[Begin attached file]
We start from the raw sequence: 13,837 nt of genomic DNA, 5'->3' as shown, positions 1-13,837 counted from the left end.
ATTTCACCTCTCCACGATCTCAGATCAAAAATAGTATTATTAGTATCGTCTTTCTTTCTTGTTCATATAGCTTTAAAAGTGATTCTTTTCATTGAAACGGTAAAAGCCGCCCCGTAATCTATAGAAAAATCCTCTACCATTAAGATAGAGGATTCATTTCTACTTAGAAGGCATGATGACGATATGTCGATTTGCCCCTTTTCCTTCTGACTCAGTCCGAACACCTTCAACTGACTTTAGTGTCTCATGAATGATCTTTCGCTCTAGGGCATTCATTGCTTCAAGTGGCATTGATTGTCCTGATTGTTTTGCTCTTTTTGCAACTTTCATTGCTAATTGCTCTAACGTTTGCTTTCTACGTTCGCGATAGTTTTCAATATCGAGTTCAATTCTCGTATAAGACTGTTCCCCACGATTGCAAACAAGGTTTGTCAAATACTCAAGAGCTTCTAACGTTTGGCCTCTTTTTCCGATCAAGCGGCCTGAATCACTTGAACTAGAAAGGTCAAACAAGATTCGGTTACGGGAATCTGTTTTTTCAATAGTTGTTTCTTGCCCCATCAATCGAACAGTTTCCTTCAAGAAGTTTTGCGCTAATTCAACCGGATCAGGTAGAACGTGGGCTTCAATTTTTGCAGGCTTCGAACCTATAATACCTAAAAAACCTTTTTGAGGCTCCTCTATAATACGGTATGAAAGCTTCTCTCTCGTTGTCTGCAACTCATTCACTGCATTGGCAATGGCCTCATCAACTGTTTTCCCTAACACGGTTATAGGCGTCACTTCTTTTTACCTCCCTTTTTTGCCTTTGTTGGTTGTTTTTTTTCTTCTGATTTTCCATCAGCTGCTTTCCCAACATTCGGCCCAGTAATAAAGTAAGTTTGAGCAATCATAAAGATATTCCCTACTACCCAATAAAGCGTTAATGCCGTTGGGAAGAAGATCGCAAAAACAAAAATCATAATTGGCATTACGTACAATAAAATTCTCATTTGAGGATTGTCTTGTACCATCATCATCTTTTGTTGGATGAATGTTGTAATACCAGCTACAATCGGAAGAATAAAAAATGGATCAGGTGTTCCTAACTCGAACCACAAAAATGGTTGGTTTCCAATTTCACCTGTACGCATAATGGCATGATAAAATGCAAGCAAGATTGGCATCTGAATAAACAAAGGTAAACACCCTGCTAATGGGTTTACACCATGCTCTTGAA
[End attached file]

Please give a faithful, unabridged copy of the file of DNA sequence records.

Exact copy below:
We start from the raw sequence: 13,837 nt of genomic DNA, 5'->3' as shown, positions 1-13,837 counted from the left end.
ATTTCACCTCTCCACGATCTCAGATCAAAAATAGTATTATTAGTATCGTCTTTCTTTCTTGTTCATATAGCTTTAAAAGTGATTCTTTTCATTGAAACGGTAAAAGCCGCCCCGTAATCTATAGAAAAATCCTCTACCATTAAGATAGAGGATTCATTTCTACTTAGAAGGCATGATGACGATATGTCGATTTGCCCCTTTTCCTTCTGACTCAGTCCGAACACCTTCAACTGACTTTAGTGTCTCATGAATGATCTTTCGCTCTAGGGCATTCATTGCTTCAAGTGGCATTGATTGTCCTGATTGTTTTGCTCTTTTTGCAACTTTCATTGCTAATTGCTCTAACGTTTGCTTTCTACGTTCGCGATAGTTTTCAATATCGAGTTCAATTCTCGTATAAGACTGTTCCCCACGATTGCAAACAAGGTTTGTCAAATACTCAAGAGCTTCTAACGTTTGGCCTCTTTTTCCGATCAAGCGGCCTGAATCACTTGAACTAGAAAGGTCAAACAAGATTCGGTTACGGGAATCTGTTTTTTCAATAGTTGTTTCTTGCCCCATCAATCGAACAGTTTCCTTCAAGAAGTTTTGCGCTAATTCAACCGGATCAGGTAGAACGTGGGCTTCAATTTTTGCAGGCTTCGAACCTATAATACCTAAAAAACCTTTTTGAGGCTCCTCTATAATACGGTATGAAAGCTTCTCTCTCGTTGTCTGCAACTCATTCACTGCATTGGCAATGGCCTCATCAACTGTTTTCCCTAACACGGTTATAGGCGTCACTTCTTTTTACCTCCCTTTTTTGCCTTTGTTGGTTGTTTTTTTTCTTCTGATTTTCCATCAGCTGCTTTCCCAACATTCGGCCCAGTAATAAAGTAAGTTTGAGCAATCATAAAGATATTCCCTACTACCCAATAAAGCGTTAATGCCGTTGGGAAGAAGATCGCAAAAACAAAAATCATAATTGGCATTACGTACAATAAAATTCTCATTTGAGGATTGTCTTGTACCATCATCATCTTTTGTTGGATGAATGTTGTAATACCAGCTACAATCGGAAGAATAAAAAATGGATCAGGTGTTCCTAACTCGAACCACAAAAATGGTTGGTTTCCAATTTCACCTGTACGCATAATGGCATGATAAAATGCAAGCAAGATTGGCATCTGAATAAACAAAGGTAAACACCCTGCTAATGGGTTTACACCATGCTCTTGAA